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Google faces government investigation over Waze buyout

24 Jun 2013
Google logo (Robert Scoble Flickr)

Google has confirmed that it has been contacted by the Federal Trade Commission (FTC) in the US over its acquisition of the mapping service Waze.

Bloomberg reported the confirmation from Google, but no more details were forthcoming from the search giant. V3 contacted Google about the investigation, but the company declined to comment.

Nevertheless, the investigation from the FTC would make sense as concerns around Google's dominance in the mapping market surfaced almost immediately after the firm bought Israel-based Waze. The deal, two weeks ago, was worth a rumoured $1bn and came following claims rivals Facebook and Apple were eyeing the service too.

Immediately following the purchase, US-based Consumer Watchdog sent an open letter to the FTC, urging it to take action. "Google already dominates the online mapping business with Google Maps," it read. The letter went on expressing concern over the lack of competition with Google: "Now with the proposed Waze acquisition the internet giant would remove the most viable competitor to Google Maps in the mobile space," it said.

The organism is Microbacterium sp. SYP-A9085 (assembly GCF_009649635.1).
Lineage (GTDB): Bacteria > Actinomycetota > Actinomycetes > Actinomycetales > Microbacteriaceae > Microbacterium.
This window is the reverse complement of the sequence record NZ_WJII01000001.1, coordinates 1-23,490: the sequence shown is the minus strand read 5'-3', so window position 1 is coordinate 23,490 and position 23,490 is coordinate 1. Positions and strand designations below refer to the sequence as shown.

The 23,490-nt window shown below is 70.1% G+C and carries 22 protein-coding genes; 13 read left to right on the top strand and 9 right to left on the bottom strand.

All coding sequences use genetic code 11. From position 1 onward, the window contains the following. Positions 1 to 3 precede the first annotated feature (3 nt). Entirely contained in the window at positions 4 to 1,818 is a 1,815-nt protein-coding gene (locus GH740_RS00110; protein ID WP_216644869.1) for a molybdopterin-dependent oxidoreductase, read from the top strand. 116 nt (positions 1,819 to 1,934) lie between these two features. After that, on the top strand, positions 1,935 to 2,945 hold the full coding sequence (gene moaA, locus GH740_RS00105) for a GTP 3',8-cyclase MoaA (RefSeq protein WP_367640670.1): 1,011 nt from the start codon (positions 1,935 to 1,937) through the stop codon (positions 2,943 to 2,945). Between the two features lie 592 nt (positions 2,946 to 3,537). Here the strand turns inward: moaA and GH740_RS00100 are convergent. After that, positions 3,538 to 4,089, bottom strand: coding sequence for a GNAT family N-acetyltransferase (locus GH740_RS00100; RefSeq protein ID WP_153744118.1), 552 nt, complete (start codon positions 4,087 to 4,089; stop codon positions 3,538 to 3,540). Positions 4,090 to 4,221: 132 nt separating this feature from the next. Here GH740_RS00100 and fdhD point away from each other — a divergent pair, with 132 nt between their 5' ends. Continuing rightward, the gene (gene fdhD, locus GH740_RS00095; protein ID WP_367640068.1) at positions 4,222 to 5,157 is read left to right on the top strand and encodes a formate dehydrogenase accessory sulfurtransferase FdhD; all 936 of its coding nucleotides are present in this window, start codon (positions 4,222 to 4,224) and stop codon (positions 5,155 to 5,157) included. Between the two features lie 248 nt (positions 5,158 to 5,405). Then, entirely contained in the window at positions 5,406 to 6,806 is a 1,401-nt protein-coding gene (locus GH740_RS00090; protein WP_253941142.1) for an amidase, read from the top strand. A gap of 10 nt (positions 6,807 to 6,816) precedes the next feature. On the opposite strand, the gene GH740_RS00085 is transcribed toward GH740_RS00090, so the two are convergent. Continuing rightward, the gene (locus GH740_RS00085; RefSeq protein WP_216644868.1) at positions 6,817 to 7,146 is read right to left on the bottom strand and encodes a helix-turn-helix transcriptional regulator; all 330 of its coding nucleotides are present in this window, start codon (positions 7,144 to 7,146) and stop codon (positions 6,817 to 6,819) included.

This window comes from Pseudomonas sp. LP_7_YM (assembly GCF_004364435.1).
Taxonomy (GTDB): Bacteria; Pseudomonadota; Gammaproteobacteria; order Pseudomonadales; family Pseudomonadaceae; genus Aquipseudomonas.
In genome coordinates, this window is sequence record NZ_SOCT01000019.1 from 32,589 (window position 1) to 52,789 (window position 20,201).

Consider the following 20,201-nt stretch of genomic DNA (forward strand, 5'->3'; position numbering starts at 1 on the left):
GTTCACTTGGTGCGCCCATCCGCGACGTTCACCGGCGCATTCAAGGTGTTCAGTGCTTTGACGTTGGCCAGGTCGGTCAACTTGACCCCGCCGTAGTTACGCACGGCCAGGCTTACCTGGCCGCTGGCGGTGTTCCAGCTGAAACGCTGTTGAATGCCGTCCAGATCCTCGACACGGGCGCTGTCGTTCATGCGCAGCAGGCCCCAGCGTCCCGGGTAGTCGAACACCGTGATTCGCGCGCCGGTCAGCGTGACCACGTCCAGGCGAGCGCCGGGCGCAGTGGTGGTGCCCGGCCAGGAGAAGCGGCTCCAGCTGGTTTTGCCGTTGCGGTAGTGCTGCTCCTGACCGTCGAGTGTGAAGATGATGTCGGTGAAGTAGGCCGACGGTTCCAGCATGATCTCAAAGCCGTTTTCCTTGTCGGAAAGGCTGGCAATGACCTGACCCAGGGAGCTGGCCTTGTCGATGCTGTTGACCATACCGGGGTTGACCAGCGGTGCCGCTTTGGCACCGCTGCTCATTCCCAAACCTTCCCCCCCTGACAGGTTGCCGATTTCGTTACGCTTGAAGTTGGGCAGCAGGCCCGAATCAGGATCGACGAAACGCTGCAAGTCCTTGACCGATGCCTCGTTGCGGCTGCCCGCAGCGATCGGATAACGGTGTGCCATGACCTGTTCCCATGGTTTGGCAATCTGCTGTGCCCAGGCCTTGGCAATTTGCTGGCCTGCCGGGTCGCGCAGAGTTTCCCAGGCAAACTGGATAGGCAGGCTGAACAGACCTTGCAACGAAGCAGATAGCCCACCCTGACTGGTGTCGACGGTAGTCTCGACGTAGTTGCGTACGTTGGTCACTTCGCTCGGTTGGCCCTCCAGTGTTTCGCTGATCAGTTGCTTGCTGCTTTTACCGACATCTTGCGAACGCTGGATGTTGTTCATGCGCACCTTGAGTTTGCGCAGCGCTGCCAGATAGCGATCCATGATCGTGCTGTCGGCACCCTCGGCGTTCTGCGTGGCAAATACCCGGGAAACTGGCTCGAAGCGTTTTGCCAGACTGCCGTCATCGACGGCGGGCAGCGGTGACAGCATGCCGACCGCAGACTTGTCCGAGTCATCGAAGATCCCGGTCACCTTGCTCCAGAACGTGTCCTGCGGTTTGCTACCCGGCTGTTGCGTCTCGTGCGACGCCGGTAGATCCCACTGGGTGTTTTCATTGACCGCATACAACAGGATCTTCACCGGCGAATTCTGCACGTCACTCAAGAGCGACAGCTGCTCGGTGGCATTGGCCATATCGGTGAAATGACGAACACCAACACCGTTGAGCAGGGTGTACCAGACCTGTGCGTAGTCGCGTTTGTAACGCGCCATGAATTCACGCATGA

Waze makes use of GPS data from smartphones to build up a crowd-sourced traffic map, allowing users to make changes to their routes on-the-fly depending on traffic conditions, and currently boasts 50 million users.

According to Waze's company blog post, which broke the news of the acquisition, the company's operations will not change in the short term, and the firm will remain in Israel.

"Google is committed to help us achieve our common goal and provide us with the independence and resources we need to succeed," it said. "We evaluated many options and believe Google is the best partner for Waze, our map editors, area managers, champs and nearly 50 million Wazers globally."

The FTC is the consumer protection body of the United States, and is the authority on antitrust regulation in the country. It has previously investigated Google's acquisition of Motorola Mobility and its conduct over ad sales.

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Michael Passingham

Michael Passingham joined V3 as a reporter in June 2013. Prior to working at V3, Michael spent time at computing magazine PC Pro. Michael covers IT skills, social media, tech startups and also produces V3's video content.

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